Hydrogen is used as a sustainable fuel for industry. New technology even produces hydrogen without CO2 emissions. Rotterdam is committed to the largest ‘green’ hydrogen plant in Europe.
Hydrogen is a miracle cure. You can use it to drive cars or to heat the house. And all that without emissions. The only residual product is water. The downside is that until now hydrogen has mainly been produced by converting natural gas at high temperatures. And then this energy source is partly fossil.
It can also be done differently: by means of ‘electrolysis’ water (H2O) can be split into hydrogen (H) and oxygen (O). If you use green energy for that electrolysis, such as wind or solar energy, then hydrogen is CO2-neutral. The Port of Rotterdam Authority, together with the companies Nouryon and BP, is therefore looking at setting up the largest green hydrogen plant of Europe.
Corné Boot, Head of Government Affairs of BP Nederland: ‘The plant we have in mind in this partnership must produce 45,000 tonnes of green hydrogen annually. That makes this plant the largest in Europe. In this way, we save 350,000 tonnes of CO2 emissions. The challenge is that we need a lot of green electricity, namely 250 Megawatt. If you consider that a wind turbine at sea supplies an average of 2 to 3 Megawatts of electricity per year, then this is not 1-2-3 regulated’. The partners have allocated three years to make the ‘infrastructure’ for the plant possible.
Nico van Dooren, Energy and Process Industry Manager at the Port of Rotterdam Authority: ‘We think it is important to sit down at the table from the very beginning of this development. Research has shown that we need forty factories of this scale to replace natural gas with a sustainable fuel. It’s a challenging project, but we’re happy to give it room.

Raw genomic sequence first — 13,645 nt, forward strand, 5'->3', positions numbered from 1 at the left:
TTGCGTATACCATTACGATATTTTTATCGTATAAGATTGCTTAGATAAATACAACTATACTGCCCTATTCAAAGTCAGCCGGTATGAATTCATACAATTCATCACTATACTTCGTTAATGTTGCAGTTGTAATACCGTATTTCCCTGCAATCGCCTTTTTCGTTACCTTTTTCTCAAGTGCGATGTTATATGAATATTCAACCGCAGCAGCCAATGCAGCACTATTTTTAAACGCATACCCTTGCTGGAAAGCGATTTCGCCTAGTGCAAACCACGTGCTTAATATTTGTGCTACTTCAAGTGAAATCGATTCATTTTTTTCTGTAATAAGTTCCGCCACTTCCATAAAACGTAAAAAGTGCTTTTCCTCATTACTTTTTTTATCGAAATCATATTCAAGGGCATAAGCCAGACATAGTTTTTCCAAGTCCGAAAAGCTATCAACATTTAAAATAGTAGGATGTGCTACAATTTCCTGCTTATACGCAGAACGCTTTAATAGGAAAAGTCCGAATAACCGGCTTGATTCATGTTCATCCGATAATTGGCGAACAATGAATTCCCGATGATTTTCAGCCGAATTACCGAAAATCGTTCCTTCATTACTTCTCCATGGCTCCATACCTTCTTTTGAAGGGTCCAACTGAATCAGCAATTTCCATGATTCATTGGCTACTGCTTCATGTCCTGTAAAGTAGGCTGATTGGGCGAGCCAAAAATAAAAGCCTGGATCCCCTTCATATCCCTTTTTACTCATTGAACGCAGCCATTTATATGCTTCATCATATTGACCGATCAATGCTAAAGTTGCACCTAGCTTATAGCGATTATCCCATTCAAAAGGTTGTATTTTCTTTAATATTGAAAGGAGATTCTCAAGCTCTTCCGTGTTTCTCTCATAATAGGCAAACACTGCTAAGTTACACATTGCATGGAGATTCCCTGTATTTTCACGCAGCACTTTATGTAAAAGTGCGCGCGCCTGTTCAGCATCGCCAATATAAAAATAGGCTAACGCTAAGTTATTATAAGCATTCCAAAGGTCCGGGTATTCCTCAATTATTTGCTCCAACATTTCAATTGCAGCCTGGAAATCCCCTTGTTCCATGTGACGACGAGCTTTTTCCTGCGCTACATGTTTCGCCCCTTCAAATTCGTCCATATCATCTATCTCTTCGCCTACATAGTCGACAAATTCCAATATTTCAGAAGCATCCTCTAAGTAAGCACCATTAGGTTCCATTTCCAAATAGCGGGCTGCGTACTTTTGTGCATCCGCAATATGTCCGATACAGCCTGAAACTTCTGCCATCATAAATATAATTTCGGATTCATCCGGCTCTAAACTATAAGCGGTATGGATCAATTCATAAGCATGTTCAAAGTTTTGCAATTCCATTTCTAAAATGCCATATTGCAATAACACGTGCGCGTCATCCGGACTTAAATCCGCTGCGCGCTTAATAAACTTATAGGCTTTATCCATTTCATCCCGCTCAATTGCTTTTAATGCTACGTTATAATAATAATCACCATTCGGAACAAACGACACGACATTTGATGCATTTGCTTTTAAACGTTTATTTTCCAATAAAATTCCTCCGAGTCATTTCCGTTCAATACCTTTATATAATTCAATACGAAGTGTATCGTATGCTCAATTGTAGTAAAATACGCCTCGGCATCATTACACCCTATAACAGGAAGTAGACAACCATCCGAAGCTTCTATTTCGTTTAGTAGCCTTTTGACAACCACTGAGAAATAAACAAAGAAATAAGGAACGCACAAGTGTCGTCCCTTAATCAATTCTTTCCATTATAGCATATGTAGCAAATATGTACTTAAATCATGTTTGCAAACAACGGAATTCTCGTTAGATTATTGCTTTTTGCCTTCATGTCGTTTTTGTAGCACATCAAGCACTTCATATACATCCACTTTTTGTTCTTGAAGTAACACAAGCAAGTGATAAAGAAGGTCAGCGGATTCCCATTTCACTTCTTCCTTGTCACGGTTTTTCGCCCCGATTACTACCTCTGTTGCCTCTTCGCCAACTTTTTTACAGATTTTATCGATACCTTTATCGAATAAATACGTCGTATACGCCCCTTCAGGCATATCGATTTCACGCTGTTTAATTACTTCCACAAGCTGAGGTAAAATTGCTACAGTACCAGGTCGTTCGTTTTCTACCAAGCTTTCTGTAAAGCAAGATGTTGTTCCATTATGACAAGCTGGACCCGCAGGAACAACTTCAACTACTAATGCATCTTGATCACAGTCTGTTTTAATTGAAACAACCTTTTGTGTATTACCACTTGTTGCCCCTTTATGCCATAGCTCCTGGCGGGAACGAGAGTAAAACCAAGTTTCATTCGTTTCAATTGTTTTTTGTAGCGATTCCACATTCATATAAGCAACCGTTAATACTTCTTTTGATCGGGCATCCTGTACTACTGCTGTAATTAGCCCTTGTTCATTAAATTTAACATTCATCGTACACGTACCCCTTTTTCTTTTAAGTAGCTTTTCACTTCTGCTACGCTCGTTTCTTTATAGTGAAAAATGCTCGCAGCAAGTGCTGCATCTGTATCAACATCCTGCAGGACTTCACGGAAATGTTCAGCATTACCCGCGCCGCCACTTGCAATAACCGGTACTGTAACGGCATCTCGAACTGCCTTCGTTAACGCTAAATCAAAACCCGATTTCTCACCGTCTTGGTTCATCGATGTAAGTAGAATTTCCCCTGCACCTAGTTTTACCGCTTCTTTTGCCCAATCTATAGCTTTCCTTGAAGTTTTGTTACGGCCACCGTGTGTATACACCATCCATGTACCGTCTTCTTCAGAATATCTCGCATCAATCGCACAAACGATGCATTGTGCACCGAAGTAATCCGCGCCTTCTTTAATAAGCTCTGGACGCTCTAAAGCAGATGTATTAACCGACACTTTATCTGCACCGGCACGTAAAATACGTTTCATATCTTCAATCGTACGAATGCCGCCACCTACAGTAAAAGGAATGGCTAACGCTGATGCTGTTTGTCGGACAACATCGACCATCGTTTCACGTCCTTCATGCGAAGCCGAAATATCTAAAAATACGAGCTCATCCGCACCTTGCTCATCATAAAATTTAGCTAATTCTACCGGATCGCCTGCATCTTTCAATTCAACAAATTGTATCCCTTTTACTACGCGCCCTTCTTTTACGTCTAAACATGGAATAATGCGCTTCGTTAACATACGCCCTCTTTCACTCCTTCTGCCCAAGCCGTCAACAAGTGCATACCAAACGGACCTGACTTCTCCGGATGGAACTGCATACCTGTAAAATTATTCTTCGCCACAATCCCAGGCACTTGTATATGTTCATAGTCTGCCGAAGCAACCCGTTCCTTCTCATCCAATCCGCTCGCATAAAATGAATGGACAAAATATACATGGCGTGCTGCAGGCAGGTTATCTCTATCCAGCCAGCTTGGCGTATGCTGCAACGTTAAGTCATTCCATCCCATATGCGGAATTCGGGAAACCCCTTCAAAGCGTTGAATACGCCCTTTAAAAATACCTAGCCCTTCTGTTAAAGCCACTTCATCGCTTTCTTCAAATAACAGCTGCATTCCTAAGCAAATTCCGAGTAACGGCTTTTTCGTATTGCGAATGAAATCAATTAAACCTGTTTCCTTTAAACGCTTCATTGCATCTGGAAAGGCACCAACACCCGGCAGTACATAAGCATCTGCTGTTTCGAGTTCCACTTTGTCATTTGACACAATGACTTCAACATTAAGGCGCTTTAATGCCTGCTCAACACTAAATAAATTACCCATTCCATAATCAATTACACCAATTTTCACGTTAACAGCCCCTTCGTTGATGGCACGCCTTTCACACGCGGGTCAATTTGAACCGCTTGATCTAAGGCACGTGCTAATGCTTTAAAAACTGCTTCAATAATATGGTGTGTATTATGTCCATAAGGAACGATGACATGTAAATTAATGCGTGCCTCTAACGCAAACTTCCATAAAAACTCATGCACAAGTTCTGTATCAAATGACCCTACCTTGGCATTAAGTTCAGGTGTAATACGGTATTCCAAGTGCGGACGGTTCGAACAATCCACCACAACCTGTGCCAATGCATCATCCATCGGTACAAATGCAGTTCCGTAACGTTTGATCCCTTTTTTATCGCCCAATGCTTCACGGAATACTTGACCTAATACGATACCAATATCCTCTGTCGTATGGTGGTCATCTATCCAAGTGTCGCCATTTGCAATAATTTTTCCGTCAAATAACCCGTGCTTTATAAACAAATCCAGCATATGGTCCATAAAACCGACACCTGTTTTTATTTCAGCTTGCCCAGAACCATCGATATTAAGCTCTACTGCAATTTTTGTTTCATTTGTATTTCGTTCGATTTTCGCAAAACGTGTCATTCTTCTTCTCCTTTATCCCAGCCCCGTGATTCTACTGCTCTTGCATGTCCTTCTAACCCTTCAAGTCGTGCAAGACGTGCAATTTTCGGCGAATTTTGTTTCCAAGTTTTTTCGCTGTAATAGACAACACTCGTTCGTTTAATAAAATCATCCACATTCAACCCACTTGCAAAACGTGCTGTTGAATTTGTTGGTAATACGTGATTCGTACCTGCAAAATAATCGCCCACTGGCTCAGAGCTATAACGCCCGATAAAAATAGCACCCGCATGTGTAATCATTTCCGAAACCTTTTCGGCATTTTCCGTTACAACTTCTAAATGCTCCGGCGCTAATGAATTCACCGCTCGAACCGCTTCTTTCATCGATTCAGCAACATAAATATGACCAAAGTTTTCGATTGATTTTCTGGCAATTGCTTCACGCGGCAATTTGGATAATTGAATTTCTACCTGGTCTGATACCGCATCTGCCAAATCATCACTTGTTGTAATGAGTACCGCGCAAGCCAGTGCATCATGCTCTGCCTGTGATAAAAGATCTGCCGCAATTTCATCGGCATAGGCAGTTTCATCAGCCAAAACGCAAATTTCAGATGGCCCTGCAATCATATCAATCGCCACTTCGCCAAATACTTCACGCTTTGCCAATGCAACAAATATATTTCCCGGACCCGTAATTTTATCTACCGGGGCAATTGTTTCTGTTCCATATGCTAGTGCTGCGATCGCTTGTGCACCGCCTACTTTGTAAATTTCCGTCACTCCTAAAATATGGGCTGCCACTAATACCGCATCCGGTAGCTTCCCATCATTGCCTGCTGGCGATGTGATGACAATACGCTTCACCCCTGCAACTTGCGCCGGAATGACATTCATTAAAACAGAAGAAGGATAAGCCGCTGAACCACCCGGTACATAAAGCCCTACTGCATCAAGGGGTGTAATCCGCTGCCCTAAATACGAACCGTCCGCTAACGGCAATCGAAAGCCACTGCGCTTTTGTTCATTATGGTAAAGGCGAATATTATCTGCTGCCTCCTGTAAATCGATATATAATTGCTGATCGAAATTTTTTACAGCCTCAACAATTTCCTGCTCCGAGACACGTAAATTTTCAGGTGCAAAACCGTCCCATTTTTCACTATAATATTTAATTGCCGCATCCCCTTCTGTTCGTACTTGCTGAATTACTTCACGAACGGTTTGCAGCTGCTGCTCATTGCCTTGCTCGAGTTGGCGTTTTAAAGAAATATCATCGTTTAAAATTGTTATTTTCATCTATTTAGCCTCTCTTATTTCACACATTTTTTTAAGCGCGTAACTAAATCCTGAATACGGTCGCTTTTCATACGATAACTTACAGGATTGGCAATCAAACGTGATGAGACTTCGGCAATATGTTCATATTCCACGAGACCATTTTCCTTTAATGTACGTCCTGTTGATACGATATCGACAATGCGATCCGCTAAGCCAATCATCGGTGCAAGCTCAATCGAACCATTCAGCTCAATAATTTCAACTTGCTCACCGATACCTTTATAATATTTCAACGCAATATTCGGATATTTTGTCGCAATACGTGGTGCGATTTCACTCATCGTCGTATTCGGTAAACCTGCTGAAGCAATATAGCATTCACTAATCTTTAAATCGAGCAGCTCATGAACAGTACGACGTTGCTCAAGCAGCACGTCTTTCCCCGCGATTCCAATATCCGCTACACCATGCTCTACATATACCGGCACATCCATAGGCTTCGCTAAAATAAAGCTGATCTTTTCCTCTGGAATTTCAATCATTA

In 2022, the decision will be made as to whether the green hydrogen plant will actually be built. In the meantime, the planning process will continue in many areas. It has to be. Corné: ‘We want a future with low CO2 emissions. So process efficiency, electrification, CO2 capture and storage, reuse of residual heat and green hydrogen. What I like is that the port of Rotterdam wants to lead the way in many of these areas. Of course, we support that!’
Hydrogen is indispensable in the production of oil products. In that case, it is used to extract sulphur from the oil: ‘desulphurisation’ in jargon. The port of Rotterdam has five oil refineries. These refineries do not use all the hydrogen: part of it is pumped to northern France by means of two pipelines. This is how Rotterdam’s hydrogen finds its way into European industry.
Have you ever heard of grey, blue or green hydrogen? These are not references to the colour of the hydrogen (hydrogen is colourless and odourless), but they do say something about the way in which it is produced.
Grey hydrogen is extracted from natural gas. Among other things, this releases CO2 that ends up in the air. Fortunately, more environmentally friendly production methods are emerging.
For example, blue hydrogen: the CO2 released during production is stored in the empty gas fields under the North Sea. But the best thing for people and the environment is green hydrogen. With green electricity, water is split into hydrogen and oxygen; no CO2 is released at all. This makes it ideal if you have large amounts of green electricity at your disposal: then you can produce endless amounts of hydrogen without one gram of C02.
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Source: Maritime Shipping News